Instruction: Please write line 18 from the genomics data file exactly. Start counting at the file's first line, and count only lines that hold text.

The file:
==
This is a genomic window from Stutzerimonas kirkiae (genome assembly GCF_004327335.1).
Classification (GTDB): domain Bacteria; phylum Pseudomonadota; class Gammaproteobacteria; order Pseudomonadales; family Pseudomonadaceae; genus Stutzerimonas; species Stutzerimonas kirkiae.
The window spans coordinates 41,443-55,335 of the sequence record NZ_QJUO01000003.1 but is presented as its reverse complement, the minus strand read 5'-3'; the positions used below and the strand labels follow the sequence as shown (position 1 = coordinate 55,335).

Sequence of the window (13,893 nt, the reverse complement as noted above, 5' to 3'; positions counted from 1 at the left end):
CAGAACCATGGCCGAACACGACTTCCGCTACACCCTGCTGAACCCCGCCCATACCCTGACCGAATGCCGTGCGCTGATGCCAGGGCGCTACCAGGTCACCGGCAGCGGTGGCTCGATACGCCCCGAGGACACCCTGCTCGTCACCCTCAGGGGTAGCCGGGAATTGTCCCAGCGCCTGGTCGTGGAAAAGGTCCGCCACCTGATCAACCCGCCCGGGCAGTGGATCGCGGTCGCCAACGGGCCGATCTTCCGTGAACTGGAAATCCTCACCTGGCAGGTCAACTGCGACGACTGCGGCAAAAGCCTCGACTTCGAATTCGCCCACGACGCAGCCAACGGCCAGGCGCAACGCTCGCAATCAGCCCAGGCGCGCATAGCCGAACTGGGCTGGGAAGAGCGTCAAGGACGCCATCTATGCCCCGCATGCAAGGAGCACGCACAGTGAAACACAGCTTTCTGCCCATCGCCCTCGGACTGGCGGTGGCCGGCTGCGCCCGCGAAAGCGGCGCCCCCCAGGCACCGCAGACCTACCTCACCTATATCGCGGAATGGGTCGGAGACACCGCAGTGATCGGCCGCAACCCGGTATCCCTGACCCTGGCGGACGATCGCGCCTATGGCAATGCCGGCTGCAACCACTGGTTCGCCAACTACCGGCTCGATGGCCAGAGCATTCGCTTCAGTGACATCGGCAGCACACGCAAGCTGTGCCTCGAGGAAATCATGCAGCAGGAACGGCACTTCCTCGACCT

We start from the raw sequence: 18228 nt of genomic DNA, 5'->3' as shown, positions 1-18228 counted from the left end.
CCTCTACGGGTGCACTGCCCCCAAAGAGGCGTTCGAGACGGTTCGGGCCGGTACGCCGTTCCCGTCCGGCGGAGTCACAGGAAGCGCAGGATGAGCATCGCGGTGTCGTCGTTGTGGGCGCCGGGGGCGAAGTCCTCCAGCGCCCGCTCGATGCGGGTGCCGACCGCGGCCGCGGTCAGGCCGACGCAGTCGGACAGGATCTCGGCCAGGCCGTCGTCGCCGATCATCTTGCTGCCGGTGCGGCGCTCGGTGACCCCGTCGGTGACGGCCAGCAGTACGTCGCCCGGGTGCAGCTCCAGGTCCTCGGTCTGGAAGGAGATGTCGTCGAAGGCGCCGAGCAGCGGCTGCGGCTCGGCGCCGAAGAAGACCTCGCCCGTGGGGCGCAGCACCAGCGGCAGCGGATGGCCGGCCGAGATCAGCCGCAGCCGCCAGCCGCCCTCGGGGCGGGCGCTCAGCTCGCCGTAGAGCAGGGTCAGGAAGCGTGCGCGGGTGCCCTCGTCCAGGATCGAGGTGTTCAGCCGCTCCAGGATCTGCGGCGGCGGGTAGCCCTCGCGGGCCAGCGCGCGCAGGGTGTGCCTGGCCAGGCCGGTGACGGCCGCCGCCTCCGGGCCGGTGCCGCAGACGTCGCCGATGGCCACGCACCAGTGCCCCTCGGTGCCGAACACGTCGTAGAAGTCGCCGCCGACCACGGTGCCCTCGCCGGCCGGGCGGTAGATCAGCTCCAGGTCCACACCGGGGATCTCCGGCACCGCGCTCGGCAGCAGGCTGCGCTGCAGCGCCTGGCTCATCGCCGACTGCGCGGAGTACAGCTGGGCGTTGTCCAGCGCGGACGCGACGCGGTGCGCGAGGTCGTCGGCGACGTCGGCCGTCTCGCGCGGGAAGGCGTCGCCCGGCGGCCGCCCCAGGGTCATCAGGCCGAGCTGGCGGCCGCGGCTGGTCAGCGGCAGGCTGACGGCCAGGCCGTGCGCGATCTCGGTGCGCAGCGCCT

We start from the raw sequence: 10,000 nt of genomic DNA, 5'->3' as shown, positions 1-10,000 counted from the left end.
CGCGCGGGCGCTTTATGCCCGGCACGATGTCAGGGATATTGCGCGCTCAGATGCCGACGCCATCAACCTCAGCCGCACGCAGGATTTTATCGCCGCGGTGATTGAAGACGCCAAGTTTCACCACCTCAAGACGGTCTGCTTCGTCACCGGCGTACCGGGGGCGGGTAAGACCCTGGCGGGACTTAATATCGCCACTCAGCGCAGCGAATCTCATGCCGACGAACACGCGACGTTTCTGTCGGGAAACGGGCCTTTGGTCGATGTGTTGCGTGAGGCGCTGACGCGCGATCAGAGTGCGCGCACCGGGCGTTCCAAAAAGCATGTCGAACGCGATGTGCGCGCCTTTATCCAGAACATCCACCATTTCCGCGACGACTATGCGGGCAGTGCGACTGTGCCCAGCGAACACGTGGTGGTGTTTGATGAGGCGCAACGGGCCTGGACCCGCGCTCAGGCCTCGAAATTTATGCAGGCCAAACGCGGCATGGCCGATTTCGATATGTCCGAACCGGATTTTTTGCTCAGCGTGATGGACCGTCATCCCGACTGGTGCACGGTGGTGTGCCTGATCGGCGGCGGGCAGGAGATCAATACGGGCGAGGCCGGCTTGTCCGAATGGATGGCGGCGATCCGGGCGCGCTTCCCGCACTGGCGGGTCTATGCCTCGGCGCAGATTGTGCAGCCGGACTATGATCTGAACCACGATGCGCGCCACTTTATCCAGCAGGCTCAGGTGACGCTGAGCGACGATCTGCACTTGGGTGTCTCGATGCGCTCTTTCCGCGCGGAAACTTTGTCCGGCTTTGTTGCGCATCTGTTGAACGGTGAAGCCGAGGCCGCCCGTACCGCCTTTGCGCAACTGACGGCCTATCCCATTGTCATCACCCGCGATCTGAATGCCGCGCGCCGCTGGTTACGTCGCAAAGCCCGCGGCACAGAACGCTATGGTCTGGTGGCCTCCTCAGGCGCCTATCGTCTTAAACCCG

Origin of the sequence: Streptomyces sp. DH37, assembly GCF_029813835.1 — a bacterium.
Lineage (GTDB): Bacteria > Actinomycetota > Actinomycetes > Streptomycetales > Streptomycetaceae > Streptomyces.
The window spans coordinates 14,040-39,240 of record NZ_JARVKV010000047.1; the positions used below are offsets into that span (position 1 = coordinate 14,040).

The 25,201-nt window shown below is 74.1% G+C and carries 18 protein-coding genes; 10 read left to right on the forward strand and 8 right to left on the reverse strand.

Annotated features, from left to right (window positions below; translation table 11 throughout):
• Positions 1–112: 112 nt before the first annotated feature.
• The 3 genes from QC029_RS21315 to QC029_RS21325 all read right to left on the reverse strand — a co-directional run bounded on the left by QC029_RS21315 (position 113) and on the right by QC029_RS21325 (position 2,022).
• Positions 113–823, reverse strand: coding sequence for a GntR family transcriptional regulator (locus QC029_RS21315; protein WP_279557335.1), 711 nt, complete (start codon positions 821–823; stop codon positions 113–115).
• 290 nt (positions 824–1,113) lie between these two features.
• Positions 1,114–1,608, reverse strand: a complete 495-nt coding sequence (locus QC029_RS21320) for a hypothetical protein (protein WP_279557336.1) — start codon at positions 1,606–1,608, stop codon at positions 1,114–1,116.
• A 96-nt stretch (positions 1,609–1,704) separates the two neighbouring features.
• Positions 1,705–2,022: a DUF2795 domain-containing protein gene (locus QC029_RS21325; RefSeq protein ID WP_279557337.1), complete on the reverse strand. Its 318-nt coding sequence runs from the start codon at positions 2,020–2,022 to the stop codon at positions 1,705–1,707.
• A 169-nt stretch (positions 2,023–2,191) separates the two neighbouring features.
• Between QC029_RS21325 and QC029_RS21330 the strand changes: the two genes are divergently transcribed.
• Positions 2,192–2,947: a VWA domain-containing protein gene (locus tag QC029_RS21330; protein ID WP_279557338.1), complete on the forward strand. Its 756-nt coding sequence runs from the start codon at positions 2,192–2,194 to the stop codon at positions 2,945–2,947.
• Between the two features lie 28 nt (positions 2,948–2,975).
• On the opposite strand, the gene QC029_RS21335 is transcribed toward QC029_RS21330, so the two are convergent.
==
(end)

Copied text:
• 290 nt (positions 824–1,113) lie between these two features.